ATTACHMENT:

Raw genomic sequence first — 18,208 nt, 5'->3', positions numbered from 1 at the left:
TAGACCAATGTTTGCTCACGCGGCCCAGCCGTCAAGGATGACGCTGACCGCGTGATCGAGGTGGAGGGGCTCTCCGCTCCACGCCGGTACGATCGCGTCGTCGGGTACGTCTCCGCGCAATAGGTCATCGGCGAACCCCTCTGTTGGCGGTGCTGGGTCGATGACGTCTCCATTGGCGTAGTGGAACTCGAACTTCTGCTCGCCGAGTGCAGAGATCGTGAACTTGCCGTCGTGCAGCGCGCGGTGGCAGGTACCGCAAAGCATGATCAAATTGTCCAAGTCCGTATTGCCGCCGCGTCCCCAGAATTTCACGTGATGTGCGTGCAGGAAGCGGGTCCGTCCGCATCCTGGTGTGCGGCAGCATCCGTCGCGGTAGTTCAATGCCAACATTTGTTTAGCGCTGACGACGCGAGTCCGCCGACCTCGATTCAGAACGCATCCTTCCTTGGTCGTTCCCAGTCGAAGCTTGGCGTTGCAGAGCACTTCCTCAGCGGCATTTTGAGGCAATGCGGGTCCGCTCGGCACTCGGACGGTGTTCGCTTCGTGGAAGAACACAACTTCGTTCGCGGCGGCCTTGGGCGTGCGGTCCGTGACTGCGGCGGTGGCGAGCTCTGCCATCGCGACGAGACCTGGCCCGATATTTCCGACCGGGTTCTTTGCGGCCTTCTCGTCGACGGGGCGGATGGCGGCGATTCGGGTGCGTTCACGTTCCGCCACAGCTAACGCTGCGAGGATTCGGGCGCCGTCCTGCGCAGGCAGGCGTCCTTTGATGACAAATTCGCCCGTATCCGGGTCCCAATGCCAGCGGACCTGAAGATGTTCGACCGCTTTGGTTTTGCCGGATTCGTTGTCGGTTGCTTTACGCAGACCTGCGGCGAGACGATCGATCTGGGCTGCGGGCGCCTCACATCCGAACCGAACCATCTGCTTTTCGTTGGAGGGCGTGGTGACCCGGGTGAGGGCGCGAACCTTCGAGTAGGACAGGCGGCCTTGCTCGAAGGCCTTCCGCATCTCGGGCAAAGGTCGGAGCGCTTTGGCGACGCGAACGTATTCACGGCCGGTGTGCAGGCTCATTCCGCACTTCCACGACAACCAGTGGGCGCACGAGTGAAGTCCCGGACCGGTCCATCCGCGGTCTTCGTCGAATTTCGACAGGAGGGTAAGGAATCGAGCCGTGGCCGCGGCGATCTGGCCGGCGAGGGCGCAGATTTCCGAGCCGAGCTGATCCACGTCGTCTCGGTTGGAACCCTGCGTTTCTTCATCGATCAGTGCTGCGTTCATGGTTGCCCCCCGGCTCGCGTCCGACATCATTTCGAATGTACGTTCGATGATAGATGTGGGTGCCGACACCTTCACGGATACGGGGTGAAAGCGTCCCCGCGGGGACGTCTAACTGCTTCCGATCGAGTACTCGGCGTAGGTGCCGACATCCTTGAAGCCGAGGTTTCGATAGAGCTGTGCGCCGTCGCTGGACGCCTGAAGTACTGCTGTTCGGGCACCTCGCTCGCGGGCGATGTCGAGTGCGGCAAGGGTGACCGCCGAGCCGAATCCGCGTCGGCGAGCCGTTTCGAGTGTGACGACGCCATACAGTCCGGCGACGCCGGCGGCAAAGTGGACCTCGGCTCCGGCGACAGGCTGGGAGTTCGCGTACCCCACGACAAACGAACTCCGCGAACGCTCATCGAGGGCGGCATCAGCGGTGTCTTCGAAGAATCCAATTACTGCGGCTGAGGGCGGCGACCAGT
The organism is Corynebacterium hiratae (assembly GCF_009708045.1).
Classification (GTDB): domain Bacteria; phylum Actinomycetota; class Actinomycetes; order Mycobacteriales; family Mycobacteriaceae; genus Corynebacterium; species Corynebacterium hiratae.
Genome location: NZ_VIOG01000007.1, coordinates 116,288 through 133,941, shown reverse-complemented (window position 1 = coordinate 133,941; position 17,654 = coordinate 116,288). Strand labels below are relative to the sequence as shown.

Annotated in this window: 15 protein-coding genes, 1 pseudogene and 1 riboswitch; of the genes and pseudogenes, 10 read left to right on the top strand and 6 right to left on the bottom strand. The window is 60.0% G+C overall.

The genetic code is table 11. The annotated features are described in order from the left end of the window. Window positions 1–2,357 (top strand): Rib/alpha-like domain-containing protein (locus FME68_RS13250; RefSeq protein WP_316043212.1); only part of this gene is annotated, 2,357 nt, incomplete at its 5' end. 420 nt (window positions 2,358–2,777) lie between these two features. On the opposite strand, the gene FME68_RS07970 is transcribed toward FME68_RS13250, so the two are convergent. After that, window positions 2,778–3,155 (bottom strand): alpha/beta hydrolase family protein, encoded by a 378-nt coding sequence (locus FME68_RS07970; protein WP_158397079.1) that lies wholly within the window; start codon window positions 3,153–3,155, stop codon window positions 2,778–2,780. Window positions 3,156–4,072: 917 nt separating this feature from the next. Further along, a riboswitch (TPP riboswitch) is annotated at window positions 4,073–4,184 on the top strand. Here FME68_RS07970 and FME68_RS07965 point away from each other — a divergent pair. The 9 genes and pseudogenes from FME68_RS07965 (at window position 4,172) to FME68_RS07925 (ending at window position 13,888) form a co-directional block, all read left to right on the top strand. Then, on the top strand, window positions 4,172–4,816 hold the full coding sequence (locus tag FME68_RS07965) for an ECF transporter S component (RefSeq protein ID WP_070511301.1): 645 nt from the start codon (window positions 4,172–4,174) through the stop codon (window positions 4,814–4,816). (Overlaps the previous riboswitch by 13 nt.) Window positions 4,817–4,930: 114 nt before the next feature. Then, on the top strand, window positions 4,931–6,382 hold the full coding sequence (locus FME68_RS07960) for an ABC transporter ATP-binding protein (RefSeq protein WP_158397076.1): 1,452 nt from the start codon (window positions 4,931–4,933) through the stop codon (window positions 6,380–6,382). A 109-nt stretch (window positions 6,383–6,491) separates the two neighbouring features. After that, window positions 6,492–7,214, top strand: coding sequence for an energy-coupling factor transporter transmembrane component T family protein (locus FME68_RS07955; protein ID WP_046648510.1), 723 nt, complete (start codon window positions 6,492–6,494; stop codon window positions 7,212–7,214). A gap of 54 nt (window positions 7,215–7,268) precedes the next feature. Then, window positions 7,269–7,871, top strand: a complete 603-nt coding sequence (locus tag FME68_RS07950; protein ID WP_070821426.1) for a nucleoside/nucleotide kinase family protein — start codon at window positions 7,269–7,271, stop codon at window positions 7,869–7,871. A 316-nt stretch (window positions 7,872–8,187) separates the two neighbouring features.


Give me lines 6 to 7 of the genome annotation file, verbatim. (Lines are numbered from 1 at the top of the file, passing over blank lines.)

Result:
Annotated in this window: 15 protein-coding genes, 1 pseudogene and 1 riboswitch; of the genes and pseudogenes, 10 read left to right on the top strand and 6 right to left on the bottom strand. The window is 60.0% G+C overall.

The genetic code is table 11. The annotated features are described in order from the left end of the window. Window positions 1–2,357 (top strand): Rib/alpha-like domain-containing protein (locus FME68_RS13250; RefSeq protein WP_316043212.1); only part of this gene is annotated, 2,357 nt, incomplete at its 5' end. 420 nt (window positions 2,358–2,777) lie between these two features. On the opposite strand, the gene FME68_RS07970 is transcribed toward FME68_RS13250, so the two are convergent. After that, window positions 2,778–3,155 (bottom strand): alpha/beta hydrolase family protein, encoded by a 378-nt coding sequence (locus FME68_RS07970; protein WP_158397079.1) that lies wholly within the window; start codon window positions 3,153–3,155, stop codon window positions 2,778–2,780. Window positions 3,156–4,072: 917 nt separating this feature from the next. Further along, a riboswitch (TPP riboswitch) is annotated at window positions 4,073–4,184 on the top strand. Here FME68_RS07970 and FME68_RS07965 point away from each other — a divergent pair. The 9 genes and pseudogenes from FME68_RS07965 (at window position 4,172) to FME68_RS07925 (ending at window position 13,888) form a co-directional block, all read left to right on the top strand. Then, on the top strand, window positions 4,172–4,816 hold the full coding sequence (locus tag FME68_RS07965) for an ECF transporter S component (RefSeq protein ID WP_070511301.1): 645 nt from the start codon (window positions 4,172–4,174) through the stop codon (window positions 4,814–4,816). (Overlaps the previous riboswitch by 13 nt.) Window positions 4,817–4,930: 114 nt before the next feature. Then, on the top strand, window positions 4,931–6,382 hold the full coding sequence (locus FME68_RS07960) for an ABC transporter ATP-binding protein (RefSeq protein WP_158397076.1): 1,452 nt from the start codon (window positions 4,931–4,933) through the stop codon (window positions 6,380–6,382). A 109-nt stretch (window positions 6,383–6,491) separates the two neighbouring features. After that, window positions 6,492–7,214, top strand: coding sequence for an energy-coupling factor transporter transmembrane component T family protein (locus FME68_RS07955; protein ID WP_046648510.1), 723 nt, complete (start codon window positions 6,492–6,494; stop codon window positions 7,212–7,214). A gap of 54 nt (window positions 7,215–7,268) precedes the next feature. Then, window positions 7,269–7,871, top strand: a complete 603-nt coding sequence (locus tag FME68_RS07950; protein ID WP_070821426.1) for a nucleoside/nucleotide kinase family protein — start codon at window positions 7,269–7,271, stop codon at window positions 7,869–7,871. A 316-nt stretch (window positions 7,872–8,187) separates the two neighbouring features.